Transylvania Folk Art
When you visit Transylvania you have to know also the folk art of the region. Here we would like to give some informations about it in the followings.
Dăneşti – Csíkdánfalva:
It is a city know about the un-glazed ceramics and as a center of pottery. The ceramics has been coloured red and black.
Horlacea – Jákótelke:
In this little village you can see how to make straw hat. This occupation practise nowdays just by some people and not all day in the year, so if you would like to know this traditional job, you have to make a visit in this village in the spring.
Călata – Kalotaszeg:
The traditions that have been kept throughout long centuries are still fascinating like Christmas caroling and acting out the Bethlehem story, the ’sprinkling’ at Easter, when early in the morning men go over to the houses where their female relatives and friends live and sprinkle them with water; in return the women give them dyed eggs with traditional folk patterns on them, the weddings traditions, ball in October, after the grapes have been picked and pressed by the people of the village. On religious holidays men and women put on their nicest costumes and go to church and after the ceremony women make a festive traditional lunch. The costumes in this region are extraordinarily colourful and varied.
Sâncraiu - Kalotaszentkirály-Zentelke:
Sâncraiu is situated by the Kalota Stream, 5 kilometers from Huedin. 1200 people live there today, mostly Calvinist Hungarians.
Excellent craftsmen inhabit the village: carpenters, joiners, bricklayers, fur-makers. Old Hungarian traditions are alive in the village still, people still wear their splendid costumes on holidays.
Corund – Korond:
Corund is one of the largest settlements of Hargita county. As the agriculture was never enough to support the population different trades formed, among them potter’s craft is the oldest one, but you can find tinder-making and charcoal-burning crafts as well. Permanent fair is held in the main square, where customers can find not only the local craftsmen’s products and goods from masters of the neighbourhood.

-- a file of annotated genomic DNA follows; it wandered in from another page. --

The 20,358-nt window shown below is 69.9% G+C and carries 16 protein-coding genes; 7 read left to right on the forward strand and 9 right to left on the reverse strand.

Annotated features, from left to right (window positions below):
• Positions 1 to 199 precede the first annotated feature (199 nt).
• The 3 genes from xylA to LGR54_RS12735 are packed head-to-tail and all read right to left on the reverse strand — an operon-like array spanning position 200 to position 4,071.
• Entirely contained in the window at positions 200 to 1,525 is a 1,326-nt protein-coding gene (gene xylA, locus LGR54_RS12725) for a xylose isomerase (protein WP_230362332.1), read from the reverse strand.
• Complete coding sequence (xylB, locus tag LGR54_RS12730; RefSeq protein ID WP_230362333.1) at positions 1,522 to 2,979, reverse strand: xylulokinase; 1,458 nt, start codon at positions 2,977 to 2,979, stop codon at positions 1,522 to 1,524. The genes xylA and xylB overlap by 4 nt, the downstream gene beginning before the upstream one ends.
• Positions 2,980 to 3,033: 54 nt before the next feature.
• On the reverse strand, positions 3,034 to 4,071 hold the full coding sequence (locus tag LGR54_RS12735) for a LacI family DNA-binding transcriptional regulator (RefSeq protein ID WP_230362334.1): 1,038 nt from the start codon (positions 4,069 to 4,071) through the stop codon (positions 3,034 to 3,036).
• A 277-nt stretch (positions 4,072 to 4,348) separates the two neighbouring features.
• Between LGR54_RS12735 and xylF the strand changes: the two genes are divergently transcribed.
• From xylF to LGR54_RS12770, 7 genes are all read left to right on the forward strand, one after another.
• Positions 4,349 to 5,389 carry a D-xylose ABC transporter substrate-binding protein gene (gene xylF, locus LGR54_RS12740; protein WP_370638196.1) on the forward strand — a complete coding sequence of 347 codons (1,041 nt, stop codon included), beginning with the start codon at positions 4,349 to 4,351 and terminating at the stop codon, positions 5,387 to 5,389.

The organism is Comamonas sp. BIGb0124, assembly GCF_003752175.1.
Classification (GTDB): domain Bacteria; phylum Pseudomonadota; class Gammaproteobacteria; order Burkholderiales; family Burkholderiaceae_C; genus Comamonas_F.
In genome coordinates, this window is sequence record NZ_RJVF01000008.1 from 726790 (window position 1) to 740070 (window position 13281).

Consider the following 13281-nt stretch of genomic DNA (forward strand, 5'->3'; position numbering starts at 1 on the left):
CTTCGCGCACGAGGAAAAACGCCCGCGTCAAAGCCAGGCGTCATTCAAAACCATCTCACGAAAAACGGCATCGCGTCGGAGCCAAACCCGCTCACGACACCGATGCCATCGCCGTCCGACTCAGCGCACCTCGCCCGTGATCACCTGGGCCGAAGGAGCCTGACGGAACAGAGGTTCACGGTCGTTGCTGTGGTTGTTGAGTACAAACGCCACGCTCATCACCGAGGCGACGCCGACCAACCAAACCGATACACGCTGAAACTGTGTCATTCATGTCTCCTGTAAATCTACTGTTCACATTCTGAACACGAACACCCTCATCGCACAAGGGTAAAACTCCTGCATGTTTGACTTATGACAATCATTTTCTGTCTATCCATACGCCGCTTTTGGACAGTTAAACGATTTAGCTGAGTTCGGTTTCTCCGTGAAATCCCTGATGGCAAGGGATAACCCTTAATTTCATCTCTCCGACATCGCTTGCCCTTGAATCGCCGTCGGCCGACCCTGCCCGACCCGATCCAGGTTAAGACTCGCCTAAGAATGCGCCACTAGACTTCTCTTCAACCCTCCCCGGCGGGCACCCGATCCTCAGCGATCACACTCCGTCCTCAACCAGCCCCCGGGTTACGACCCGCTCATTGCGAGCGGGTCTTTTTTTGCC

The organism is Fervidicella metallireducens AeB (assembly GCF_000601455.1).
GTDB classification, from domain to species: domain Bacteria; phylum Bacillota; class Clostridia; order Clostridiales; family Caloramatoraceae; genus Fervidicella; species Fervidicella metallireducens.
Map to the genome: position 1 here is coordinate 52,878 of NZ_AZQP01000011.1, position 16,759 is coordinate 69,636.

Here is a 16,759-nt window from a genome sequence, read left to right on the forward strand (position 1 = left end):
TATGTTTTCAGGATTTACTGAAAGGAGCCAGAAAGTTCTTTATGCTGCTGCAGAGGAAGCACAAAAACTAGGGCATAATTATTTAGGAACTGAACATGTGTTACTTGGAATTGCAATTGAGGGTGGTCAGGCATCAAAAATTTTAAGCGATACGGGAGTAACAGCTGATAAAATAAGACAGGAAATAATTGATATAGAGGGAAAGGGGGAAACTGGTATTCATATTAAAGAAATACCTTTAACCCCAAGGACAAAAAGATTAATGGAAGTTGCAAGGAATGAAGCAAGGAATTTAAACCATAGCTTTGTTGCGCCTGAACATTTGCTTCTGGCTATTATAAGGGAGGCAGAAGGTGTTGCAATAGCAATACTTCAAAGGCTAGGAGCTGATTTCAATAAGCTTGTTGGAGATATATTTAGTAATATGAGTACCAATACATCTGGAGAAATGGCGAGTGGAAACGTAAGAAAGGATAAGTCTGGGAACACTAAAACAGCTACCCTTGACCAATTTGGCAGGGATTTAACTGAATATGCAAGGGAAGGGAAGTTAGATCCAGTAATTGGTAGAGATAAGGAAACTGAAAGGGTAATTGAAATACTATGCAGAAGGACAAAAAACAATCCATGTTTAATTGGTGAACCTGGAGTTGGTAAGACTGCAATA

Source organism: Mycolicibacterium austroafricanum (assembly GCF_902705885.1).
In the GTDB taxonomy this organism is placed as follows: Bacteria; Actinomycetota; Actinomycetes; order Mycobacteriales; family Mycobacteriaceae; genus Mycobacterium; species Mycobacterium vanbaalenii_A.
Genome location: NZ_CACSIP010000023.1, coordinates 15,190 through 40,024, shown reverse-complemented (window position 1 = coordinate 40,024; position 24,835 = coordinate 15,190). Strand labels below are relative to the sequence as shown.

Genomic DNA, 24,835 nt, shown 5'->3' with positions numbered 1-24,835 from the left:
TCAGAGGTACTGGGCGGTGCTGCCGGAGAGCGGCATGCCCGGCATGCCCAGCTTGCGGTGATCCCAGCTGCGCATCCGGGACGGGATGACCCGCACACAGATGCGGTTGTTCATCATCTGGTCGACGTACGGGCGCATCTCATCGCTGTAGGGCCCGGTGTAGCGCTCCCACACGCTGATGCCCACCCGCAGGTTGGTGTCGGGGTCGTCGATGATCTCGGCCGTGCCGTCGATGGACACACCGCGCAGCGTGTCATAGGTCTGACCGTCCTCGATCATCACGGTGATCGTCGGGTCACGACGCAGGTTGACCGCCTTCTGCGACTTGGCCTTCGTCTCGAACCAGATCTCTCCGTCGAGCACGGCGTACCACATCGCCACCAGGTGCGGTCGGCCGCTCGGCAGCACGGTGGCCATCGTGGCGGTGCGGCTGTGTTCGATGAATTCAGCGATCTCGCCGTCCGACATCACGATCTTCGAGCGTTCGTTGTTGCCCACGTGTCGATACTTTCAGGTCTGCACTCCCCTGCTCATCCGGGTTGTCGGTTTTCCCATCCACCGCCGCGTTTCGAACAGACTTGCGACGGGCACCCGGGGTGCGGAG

In the beginning craftsmen made pots without glaze, and these pots were well-tried cooking utensils. The pottery craft of Corund was in danger many times. When the glazed pots came into fashion the young people were sent to Odorheiu Secuiesc to learn the new methods. The potter’s craft can support the inhabitants well, so people don’t move to other settlements from here.
Căpuşu Mare – Magyarkapus:
Here you can see embroidered clothes, tablecloths, cases of pillowswhich are for sale in front of almost every house.
Macău – Mákófalva:
This city is known about furniture painting which has an old tradition. There was also a school for furniture painting in the village, which worked from the end of the 1800s until 1950. There is a special room in almost every single house in the villages, which is called the "clean room". In this room visitors will find the dowry of the female members of the family: a richly-decorated bed, a glassed-in cupboard, a bench,a table, chairs, chests, home-spun pieces etc. The inhabitants are happy to make to see this „treasures” for the tourists if they ask to visit it.
Dumitreni - Szentdemeter:
This village is know about the tradition of cornhusk working. People started to learn this work after a big flood which destroyed the village and brought poverty for inhabitants. They started to make shopping bags, baskets, table-mats and sold them at the markets of Sighişoara and Târgu Mureş. But the secret of the work did not remain in this village and also Chendu the people started practise this traditional work. Nowdays people think the tradition cames originaly from Chendu and they do not know that the original place of this trade is Dumitreni, the village hiddened behind the hill.
Rimetea – Torockó:
Rimetea is a village which known as the centre of ironworks in Transylvania before the modern iron industry appeared. The village has also a museum where you can see folk costume, painted furniture, tools, embroideries of the village.